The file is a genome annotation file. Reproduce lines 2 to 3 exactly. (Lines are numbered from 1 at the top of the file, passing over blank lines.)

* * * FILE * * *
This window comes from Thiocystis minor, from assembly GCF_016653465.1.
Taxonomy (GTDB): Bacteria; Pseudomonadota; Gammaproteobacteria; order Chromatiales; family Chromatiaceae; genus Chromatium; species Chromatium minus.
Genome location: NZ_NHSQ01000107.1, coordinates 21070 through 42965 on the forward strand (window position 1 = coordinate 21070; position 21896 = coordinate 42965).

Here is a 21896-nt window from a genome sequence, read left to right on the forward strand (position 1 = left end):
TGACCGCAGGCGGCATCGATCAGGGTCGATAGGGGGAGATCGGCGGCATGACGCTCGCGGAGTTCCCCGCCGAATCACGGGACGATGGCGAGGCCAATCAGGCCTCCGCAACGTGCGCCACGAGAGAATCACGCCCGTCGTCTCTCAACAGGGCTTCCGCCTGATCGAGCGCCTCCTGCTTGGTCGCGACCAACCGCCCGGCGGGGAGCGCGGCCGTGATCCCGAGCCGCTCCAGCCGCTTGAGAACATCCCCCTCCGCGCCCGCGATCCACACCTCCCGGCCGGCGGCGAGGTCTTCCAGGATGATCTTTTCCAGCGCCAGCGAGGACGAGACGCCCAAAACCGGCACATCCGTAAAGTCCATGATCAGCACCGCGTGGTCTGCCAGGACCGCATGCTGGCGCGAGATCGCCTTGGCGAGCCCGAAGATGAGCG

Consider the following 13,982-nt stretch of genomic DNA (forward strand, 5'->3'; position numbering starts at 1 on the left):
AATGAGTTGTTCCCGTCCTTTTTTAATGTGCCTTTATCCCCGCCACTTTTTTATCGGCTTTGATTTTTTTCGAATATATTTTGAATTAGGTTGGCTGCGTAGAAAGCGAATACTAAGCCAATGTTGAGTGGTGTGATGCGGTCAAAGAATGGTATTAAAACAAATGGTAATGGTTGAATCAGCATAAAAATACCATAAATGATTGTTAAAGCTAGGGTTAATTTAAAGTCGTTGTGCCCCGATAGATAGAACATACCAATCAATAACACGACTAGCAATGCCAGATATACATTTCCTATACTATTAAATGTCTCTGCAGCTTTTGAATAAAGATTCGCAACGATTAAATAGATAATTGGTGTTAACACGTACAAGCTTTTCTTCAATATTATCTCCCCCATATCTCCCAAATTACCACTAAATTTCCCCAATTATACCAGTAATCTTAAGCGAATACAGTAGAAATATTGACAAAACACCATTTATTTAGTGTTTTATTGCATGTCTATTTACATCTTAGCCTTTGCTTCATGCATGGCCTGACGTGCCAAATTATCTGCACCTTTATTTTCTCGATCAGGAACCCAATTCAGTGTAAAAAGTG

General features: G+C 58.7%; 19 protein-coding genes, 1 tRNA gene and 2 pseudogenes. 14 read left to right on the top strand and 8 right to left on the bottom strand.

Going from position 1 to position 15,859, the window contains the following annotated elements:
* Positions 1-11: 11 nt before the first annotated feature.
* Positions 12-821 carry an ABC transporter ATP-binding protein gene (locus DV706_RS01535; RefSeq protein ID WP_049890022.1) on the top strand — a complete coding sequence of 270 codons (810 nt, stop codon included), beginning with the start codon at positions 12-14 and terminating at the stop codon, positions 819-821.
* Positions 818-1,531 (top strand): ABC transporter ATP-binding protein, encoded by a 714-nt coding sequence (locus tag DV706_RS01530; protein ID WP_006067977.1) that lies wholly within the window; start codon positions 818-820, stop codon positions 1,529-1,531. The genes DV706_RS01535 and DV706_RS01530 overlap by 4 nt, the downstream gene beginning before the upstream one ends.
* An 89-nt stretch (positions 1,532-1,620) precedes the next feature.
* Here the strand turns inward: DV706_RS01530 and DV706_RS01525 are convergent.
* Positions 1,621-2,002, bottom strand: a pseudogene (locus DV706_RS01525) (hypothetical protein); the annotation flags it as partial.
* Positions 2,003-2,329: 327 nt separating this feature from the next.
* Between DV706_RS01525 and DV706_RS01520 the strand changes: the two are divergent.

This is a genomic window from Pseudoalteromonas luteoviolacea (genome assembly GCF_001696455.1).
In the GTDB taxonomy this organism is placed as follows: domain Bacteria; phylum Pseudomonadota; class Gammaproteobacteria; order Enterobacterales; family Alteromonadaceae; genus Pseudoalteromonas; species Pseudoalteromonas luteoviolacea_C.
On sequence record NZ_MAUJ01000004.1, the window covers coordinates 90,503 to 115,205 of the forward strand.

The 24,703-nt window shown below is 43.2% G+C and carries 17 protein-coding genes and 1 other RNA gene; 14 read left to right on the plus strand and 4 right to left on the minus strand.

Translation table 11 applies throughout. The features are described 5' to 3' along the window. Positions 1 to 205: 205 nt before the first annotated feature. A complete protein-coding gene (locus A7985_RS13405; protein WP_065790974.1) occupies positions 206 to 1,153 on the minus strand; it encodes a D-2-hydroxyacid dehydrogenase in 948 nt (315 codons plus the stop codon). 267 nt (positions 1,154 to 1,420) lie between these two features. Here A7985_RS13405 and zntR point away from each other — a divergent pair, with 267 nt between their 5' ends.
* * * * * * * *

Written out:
Taxonomy (GTDB): Bacteria; Pseudomonadota; Gammaproteobacteria; order Chromatiales; family Chromatiaceae; genus Chromatium; species Chromatium minus.
Genome location: NZ_NHSQ01000107.1, coordinates 21070 through 42965 on the forward strand (window position 1 = coordinate 21070; position 21896 = coordinate 42965).